The same complex geopolitical context has persisted in the region since 1994. After Russia’s revival in the mid-2000s, its security threat has been felt in the region more often than usual. Thus, in 2010, Azerbaijan had to re-evaluate its policies toward the economic and security structures of the Euro-Atlantic space. Whereas, in the National Security Concept adopted in 2007, Azerbaijan had envisaged “integration into the European and Euro-Atlantic political, security, economic and other institutions as the strategic goal of the Republic of Azerbaijan,”10 in its military doctrine adopted in 2010, Azerbaijan’s integration with Euro-Atlantic structures was not listed as a strategic goal. Article 29 of the same doctrine prohibits deployment of any foreign military bases on the soil of Azerbaijan.11 The same principle applies to Azerbaijan’s sector of the Caspian Sea. According to Article 3.6 of the recent convention signed among the Caspian littoral states in 2018, the “presence in the Caspian Sea of armed forces not belonging to the Parties” is prohibited.12 And in 2011, Azerbaijan became a member of the Non-Alignment Movement.13
Today, differently from Armenia and Georgia, Azerbaijan does not envision allying with NATO or the Collective Security Treaty Organization (CSTO). Rather, Azerbaijan makes episodic decisions based on its interests without crossing redlines. From time to time, Azerbaijan allies with the European Union, for instance, when it comes not to recognize the annexation of the Crimean Peninsula and Sevastopol, and it supports different NATO operations. Although Azerbaijan has contributed to NATO-led operations in Afghanistan since 2002, and has cooperated with NATO in the framework of Partnership for Peace since 1994 and the Partnership Interoperability Initiative since 2014, Azerbaijan’s membership in NATO has never been on the agenda of either officials in Baku or Brussels.14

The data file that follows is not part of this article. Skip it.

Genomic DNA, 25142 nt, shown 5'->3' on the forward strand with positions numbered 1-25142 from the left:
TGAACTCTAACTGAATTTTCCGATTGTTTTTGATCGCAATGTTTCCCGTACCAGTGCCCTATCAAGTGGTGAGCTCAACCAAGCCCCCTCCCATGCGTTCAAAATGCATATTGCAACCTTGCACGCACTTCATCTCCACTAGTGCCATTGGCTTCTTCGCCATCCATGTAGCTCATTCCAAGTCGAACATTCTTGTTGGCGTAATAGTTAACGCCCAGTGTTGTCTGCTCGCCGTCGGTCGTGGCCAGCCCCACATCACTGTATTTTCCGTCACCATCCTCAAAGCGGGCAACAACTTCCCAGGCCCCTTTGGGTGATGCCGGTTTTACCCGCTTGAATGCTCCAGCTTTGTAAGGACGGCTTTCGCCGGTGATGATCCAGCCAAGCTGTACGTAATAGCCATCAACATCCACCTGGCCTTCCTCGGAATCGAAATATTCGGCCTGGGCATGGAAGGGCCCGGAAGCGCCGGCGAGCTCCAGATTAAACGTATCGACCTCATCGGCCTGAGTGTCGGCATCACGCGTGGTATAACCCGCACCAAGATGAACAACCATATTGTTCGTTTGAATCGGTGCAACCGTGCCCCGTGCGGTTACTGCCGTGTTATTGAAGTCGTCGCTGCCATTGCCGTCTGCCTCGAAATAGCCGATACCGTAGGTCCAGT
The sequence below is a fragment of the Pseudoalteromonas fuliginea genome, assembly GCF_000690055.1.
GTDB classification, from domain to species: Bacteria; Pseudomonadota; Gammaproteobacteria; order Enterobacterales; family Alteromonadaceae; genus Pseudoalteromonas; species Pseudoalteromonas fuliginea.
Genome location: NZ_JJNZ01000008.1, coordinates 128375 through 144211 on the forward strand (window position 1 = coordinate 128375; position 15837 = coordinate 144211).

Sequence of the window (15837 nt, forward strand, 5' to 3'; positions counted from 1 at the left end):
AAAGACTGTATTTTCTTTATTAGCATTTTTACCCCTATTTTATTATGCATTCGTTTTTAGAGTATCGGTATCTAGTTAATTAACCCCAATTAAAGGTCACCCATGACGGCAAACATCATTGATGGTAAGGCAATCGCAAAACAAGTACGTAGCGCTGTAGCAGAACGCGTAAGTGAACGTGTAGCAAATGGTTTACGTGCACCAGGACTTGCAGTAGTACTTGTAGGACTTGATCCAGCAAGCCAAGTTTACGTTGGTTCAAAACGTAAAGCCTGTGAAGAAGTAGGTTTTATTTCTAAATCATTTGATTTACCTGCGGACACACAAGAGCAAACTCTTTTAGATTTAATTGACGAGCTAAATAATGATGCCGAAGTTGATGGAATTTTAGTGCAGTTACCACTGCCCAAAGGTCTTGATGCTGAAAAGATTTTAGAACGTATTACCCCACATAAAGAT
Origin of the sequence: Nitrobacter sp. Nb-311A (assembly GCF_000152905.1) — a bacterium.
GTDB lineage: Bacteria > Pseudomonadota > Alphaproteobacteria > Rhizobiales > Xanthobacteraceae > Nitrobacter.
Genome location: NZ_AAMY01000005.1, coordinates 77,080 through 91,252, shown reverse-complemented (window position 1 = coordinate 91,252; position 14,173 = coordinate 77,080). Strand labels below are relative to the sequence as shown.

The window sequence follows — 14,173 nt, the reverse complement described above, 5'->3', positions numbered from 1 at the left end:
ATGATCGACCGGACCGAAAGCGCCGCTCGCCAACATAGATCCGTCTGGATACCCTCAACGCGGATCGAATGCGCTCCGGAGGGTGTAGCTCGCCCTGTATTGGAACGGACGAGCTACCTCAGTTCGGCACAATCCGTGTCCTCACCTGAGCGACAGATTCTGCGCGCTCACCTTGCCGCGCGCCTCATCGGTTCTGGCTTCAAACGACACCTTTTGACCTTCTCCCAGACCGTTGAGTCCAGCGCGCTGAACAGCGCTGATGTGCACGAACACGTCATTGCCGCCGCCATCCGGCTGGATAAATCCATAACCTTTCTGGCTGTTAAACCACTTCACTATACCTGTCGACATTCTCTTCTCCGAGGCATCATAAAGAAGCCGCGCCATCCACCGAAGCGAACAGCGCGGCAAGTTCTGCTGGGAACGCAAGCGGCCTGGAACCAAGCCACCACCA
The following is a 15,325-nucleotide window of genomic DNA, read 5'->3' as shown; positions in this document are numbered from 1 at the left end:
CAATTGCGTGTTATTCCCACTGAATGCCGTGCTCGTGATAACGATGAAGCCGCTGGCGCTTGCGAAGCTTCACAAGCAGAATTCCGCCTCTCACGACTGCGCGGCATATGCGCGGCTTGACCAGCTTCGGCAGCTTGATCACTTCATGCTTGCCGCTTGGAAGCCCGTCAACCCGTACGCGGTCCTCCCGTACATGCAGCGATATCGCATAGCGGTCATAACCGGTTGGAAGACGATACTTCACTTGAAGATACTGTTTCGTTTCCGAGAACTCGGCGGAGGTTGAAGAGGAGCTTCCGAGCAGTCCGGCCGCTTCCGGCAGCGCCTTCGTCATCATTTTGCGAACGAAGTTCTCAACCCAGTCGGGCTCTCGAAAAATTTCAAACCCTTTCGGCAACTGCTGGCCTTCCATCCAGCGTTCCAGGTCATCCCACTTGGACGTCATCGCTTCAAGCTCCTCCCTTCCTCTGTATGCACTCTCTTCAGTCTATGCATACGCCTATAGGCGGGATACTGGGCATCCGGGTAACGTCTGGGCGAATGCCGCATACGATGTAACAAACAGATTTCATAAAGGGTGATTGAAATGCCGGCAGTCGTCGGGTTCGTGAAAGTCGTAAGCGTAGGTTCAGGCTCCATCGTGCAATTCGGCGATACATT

Azerbaijan neither aims to integrate with the EU's economic structures via AA/DCFTA, nor plans to join Russia's Eurasian Economic Union any time soon
Besides, Azerbaijan has $5 billion worth of arms deals with Russia.15 Even though in the local media Azerbaijan’s membership in the CSTO is occasionally discussed, few believe in its plausibility due to two significant facts. First, Azerbaijan does not believe in Russia’s good faith, considering its past experiences and Russia’s current aggressive policies in the region. Second, Azerbaijan’s number one enemy, Armenia, is in CSTO; Armenia will use its veto right to prevent Azerbaijan membership to secure Russian support in the preservation of the status quo in the Nagorno-Karabakh conflict in its own favor.
Azerbaijan follows the same policy course in the economic sphere. Azerbaijan neither aims to integrate with the EU’s economic structures via AA/DCFTA, nor plans to join Russia’s Eurasian Economic Union any time soon. Although there are public discussions around joining either of these economic blocks, there are no concrete actions being taken to indicate any definite commitment. The EU’s EaP could potentially undermine this situation, but Azerbaijan declined to sign the AA/DCFTA within the framework of the EaP and offered a new treaty framework to cooperate with the EU.
Azerbaijan’s decision not to sign the AA/DCFTA agreement with the EU not only had geopolitical implications; it was also related to technical and economic factors. First, Azerbaijan is not a member of the World Trade Organization (WTO), and without being a member of the WTO a country can’t sign a free trade agreement. Second, Azerbaijan’s economy is not in a position to compete with the mature EU producers. Thanks to massive incomes from energy resources, unlike Georgia and Armenia, Azerbaijan did not pay attention to the diversification of its economy. The energy factor also plays a major role in keeping Azerbaijan away from economic blocks because, at least for now, Azerbaijan can sustain itself via predominantly exporting oil and gas. Another important factor is that the Georgian and Ukrainian experiences show that signing an FTA with the EU does not necessarily guarantee economic success. According to recent reports:
Georgia’s exports to the EU fell by about 10%, while Moldova’s increased by 10% and Ukraine’s by just 3%. Imports from the EU increased in all three DCFTA countries (most in Ukraine, less in Georgia and least in Moldova) and trade deficits expanded.16
Taking into account the above-mentioned political and economic factors, Azerbaijan’s incumbents chose the policy of wait-and-see. It is what experts call Azerbaijan’s balanced foreign policy course and the signifier of Azerbaijan’s independence or neutrality.
The EU’s Interest